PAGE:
It should be no surprise that we’ve written so much about healthcare on this blog considering the teeming mass of ever-fluctuating data at the heart of the industry. More and more, the exchange of patient data across networks of agencies is the daily grind for healthcare providers and insurance companies. As a result, IT is helping to accelerate healthcare into the information age, and health care providers are beginning to believe in the power of data and embrace a more collaborative and technologically based approach to health care information.
While hospital systems are full of data, they don’t often have the actionable business intelligence to make connections that can drive better-informed decisions. For this reason, one of the biggest problems facing healthcare providers is not just managing the data, but more importantly how to put the data into a meaningful framework that can help improve efficiencies and provide better service to customers. In other words, how can healthcare providers strategically interpret data about patient statuses (both past and present) in order to predict risks and come up with better patient care services? One answer is to involve a more holistic approach to patient profiles and data.
In order to deliver healthcare that has an impact beyond patching patients up when they show up in an emergency room, it’s crucial to understand the whole context of patients’ lives. Since many recurring healthcare cases come loaded with contextual baggage, healthcare providers should be seeking to cobble together the whole puzzle from data that may reside in a variety of places. For example, relevant information may exist outside of the healthcare network in organizations like social services, police departments, and other similar agencies. For this reason, it’s in the best interests of all parties involved for insurance companies, hospitals, and other related agencies to collaborate and share data. Obviously, patient information security and confidentiality will need to stay a priority. HIPAA laws make sure of this, and it will be necessary to include all collaborative agencies under the HIPAA umbrella.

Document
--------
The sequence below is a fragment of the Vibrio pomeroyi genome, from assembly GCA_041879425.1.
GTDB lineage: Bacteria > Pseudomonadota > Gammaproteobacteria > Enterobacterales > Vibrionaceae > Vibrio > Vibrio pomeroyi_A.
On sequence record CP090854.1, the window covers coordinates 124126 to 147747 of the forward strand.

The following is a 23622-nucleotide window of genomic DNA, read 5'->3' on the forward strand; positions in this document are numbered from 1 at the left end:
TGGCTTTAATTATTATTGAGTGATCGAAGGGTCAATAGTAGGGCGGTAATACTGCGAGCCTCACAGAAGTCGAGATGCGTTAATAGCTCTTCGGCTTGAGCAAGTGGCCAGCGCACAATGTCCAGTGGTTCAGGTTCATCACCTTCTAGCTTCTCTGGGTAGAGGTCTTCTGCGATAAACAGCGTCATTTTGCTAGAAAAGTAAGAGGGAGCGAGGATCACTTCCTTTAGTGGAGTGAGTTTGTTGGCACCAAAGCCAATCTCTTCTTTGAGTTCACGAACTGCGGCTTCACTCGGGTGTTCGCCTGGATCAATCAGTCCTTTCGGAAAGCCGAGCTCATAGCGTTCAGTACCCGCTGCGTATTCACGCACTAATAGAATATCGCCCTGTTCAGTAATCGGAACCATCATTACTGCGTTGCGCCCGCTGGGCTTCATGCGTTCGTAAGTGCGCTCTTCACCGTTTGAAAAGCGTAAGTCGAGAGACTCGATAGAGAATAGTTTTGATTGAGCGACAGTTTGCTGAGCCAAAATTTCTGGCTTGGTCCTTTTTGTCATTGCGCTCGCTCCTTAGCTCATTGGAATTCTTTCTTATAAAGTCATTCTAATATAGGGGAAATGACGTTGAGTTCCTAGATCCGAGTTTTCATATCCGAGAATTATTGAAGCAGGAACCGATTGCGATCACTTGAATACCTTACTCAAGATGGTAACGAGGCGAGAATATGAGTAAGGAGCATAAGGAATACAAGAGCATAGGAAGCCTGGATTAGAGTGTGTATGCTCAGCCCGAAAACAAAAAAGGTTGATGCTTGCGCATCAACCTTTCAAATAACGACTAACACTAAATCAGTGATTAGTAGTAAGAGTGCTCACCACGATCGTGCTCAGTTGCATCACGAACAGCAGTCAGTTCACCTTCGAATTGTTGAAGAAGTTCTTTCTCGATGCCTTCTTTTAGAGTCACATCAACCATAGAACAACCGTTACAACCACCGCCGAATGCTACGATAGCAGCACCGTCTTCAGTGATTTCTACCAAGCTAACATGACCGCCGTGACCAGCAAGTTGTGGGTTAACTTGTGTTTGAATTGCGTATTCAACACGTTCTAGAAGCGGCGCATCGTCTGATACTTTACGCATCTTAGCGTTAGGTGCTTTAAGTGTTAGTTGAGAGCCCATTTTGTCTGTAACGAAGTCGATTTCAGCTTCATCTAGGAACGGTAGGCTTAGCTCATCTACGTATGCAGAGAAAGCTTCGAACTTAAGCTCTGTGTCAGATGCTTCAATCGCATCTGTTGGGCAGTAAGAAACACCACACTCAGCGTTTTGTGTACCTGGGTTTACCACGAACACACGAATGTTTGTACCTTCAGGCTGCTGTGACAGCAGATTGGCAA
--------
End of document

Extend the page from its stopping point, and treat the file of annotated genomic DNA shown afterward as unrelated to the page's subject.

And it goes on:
Nevertheless, this type of industry-wide collaboration will not only improve the health and well-being of patients, but it will also cut costs for stakeholders and dramatically streamline communication between all parties involved. It will allow providers the opportunity to address gaps in health care plans and will even lead to predictive treatment down the road. As hospitals' views of patient profiles become more well-rounded, the health care experience will become more personalized. A more holistic, patient-centric approach is required to improve health care and cut costs.
If you’re involved or interested in the healthcare industry or the way that IT is transforming industries of all varieties, check out the following link: